L'Hopitals Rule

  • Thread starter kasse
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  • #1
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Can one use L'Hopital's Rule on the indeterminate form (-∞)/∞ ?

And by the way, is there a way to write mathematical signs like ∞, the integral sign etc except google-ing, cutting and pasting?
 
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Answers and Replies

  • #2
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I think you can. It would probably be:

[tex] -\lim_{x\rightarrow c} \frac{f(x)}{g(x)} [/tex] so that both functions approach [tex] \infty [/tex]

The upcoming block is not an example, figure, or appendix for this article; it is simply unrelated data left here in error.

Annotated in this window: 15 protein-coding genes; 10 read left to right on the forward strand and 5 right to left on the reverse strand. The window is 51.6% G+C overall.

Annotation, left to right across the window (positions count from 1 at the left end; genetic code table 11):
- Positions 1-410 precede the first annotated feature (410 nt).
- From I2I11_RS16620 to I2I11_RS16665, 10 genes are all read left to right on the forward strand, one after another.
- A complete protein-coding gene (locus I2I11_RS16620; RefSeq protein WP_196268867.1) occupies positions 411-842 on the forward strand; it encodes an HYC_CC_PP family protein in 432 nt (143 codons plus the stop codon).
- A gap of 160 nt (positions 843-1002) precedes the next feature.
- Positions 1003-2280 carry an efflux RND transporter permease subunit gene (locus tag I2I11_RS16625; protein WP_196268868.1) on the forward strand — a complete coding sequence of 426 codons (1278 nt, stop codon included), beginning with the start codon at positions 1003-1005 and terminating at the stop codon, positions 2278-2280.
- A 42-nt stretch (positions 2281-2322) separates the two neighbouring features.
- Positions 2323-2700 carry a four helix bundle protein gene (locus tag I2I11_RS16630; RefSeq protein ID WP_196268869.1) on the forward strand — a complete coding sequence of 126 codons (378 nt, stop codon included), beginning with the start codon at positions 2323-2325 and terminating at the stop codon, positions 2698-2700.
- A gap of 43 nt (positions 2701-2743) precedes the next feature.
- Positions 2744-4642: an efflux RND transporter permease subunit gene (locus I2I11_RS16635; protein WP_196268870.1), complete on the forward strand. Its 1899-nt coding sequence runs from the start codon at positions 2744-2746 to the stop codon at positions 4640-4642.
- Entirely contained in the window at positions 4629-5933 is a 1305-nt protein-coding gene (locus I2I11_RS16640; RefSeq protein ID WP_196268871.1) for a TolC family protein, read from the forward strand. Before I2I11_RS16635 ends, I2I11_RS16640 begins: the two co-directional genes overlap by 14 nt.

you write those signs in [tex] tags as follows: \infty \int
 
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  • #3
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Yes, it's a french name. But that doesn't really help me a lot :tongue2:
 
  • #4
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OK, thanks!
 
  • #5
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I'm not sure, I think its only 0/0, as it comes from the Taylor expansion about the point that x approaches, ie.

[tex]\lim_{x\rightarrow a}\frac{f(x)}{g(x)} = \lim_{x\rightarrow a}\frac{f(a) + f'(x)(x-a) + ...}{g(a) + g'(x)(x-a) + ...} = \lim_{x\rightarrow a}\frac{f'(x)}{g'(x)}[/tex]

With f(a)=g(a)=0

Something like that anyway.
 
  • #6
1,235
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No you can use L'Hopitals Rule for indeterminate forms, not just 0/0.
 

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